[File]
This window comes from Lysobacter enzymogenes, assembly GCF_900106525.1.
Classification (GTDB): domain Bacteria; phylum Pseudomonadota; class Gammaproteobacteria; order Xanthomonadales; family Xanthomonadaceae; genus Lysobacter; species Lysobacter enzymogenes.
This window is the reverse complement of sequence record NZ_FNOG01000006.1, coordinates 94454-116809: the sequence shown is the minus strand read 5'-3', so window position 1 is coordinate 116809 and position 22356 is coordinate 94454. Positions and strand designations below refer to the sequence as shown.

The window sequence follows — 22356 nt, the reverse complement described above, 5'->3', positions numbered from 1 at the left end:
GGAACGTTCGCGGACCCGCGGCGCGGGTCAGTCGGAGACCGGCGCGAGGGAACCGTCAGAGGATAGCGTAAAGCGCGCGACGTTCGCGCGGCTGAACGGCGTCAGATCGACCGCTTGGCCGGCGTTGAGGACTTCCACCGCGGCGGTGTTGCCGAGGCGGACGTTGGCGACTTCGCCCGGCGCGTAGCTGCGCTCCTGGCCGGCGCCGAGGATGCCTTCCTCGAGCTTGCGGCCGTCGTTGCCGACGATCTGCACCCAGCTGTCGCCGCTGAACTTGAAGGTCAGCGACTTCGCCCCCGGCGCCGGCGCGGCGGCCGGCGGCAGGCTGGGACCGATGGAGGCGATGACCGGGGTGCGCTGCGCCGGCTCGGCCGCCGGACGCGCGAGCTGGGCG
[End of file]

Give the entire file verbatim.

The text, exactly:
This window comes from Lysobacter enzymogenes, assembly GCF_900106525.1.
Classification (GTDB): domain Bacteria; phylum Pseudomonadota; class Gammaproteobacteria; order Xanthomonadales; family Xanthomonadaceae; genus Lysobacter; species Lysobacter enzymogenes.
This window is the reverse complement of sequence record NZ_FNOG01000006.1, coordinates 94454-116809: the sequence shown is the minus strand read 5'-3', so window position 1 is coordinate 116809 and position 22356 is coordinate 94454. Positions and strand designations below refer to the sequence as shown.

The window sequence follows — 22356 nt, the reverse complement described above, 5'->3', positions numbered from 1 at the left end:
GGAACGTTCGCGGACCCGCGGCGCGGGTCAGTCGGAGACCGGCGCGAGGGAACCGTCAGAGGATAGCGTAAAGCGCGCGACGTTCGCGCGGCTGAACGGCGTCAGATCGACCGCTTGGCCGGCGTTGAGGACTTCCACCGCGGCGGTGTTGCCGAGGCGGACGTTGGCGACTTCGCCCGGCGCGTAGCTGCGCTCCTGGCCGGCGCCGAGGATGCCTTCCTCGAGCTTGCGGCCGTCGTTGCCGACGATCTGCACCCAGCTGTCGCCGCTGAACTTGAAGGTCAGCGACTTCGCCCCCGGCGCCGGCGCGGCGGCCGGCGGCAGGCTGGGACCGATGGAGGCGATGACCGGGGTGCGCTGCGCCGGCTCGGCCGCCGGACGCGCGAGCTGGGCG